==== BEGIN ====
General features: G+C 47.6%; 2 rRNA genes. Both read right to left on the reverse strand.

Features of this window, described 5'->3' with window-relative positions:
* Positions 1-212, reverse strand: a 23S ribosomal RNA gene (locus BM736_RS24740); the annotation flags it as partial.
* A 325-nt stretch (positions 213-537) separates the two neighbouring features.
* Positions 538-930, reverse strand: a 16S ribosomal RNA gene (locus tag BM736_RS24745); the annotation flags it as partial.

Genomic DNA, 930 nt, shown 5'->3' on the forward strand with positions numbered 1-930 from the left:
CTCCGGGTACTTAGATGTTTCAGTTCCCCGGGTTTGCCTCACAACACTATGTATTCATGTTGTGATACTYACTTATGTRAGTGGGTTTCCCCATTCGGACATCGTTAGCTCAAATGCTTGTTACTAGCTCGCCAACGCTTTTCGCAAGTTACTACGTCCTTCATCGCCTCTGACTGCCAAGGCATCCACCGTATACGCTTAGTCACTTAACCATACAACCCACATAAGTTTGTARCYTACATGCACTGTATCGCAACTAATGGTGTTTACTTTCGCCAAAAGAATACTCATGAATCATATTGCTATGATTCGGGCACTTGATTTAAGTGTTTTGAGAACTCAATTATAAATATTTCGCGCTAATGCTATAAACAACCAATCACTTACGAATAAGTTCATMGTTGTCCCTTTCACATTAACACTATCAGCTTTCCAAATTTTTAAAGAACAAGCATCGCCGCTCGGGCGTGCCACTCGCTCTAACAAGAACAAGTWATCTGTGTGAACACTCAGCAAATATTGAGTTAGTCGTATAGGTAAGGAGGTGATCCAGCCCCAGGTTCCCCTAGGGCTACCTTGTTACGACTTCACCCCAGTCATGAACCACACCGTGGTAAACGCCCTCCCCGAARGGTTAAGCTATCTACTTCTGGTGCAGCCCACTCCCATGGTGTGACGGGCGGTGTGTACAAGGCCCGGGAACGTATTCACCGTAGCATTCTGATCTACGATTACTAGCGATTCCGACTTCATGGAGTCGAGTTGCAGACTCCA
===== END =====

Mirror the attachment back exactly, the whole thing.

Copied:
General features: G+C 47.6%; 2 rRNA genes. Both read right to left on the reverse strand.

Features of this window, described 5'->3' with window-relative positions:
* Positions 1-212, reverse strand: a 23S ribosomal RNA gene (locus BM736_RS24740); the annotation flags it as partial.
* A 325-nt stretch (positions 213-537) separates the two neighbouring features.
* Positions 538-930, reverse strand: a 16S ribosomal RNA gene (locus tag BM736_RS24745); the annotation flags it as partial.

Genomic DNA, 930 nt, shown 5'->3' on the forward strand with positions numbered 1-930 from the left:
CTCCGGGTACTTAGATGTTTCAGTTCCCCGGGTTTGCCTCACAACACTATGTATTCATGTTGTGATACTYACTTATGTRAGTGGGTTTCCCCATTCGGACATCGTTAGCTCAAATGCTTGTTACTAGCTCGCCAACGCTTTTCGCAAGTTACTACGTCCTTCATCGCCTCTGACTGCCAAGGCATCCACCGTATACGCTTAGTCACTTAACCATACAACCCACATAAGTTTGTARCYTACATGCACTGTATCGCAACTAATGGTGTTTACTTTCGCCAAAAGAATACTCATGAATCATATTGCTATGATTCGGGCACTTGATTTAAGTGTTTTGAGAACTCAATTATAAATATTTCGCGCTAATGCTATAAACAACCAATCACTTACGAATAAGTTCATMGTTGTCCCTTTCACATTAACACTATCAGCTTTCCAAATTTTTAAAGAACAAGCATCGCCGCTCGGGCGTGCCACTCGCTCTAACAAGAACAAGTWATCTGTGTGAACACTCAGCAAATATTGAGTTAGTCGTATAGGTAAGGAGGTGATCCAGCCCCAGGTTCCCCTAGGGCTACCTTGTTACGACTTCACCCCAGTCATGAACCACACCGTGGTAAACGCCCTCCCCGAARGGTTAAGCTATCTACTTCTGGTGCAGCCCACTCCCATGGTGTGACGGGCGGTGTGTACAAGGCCCGGGAACGTATTCACCGTAGCATTCTGATCTACGATTACTAGCGATTCCGACTTCATGGAGTCGAGTTGCAGACTCCA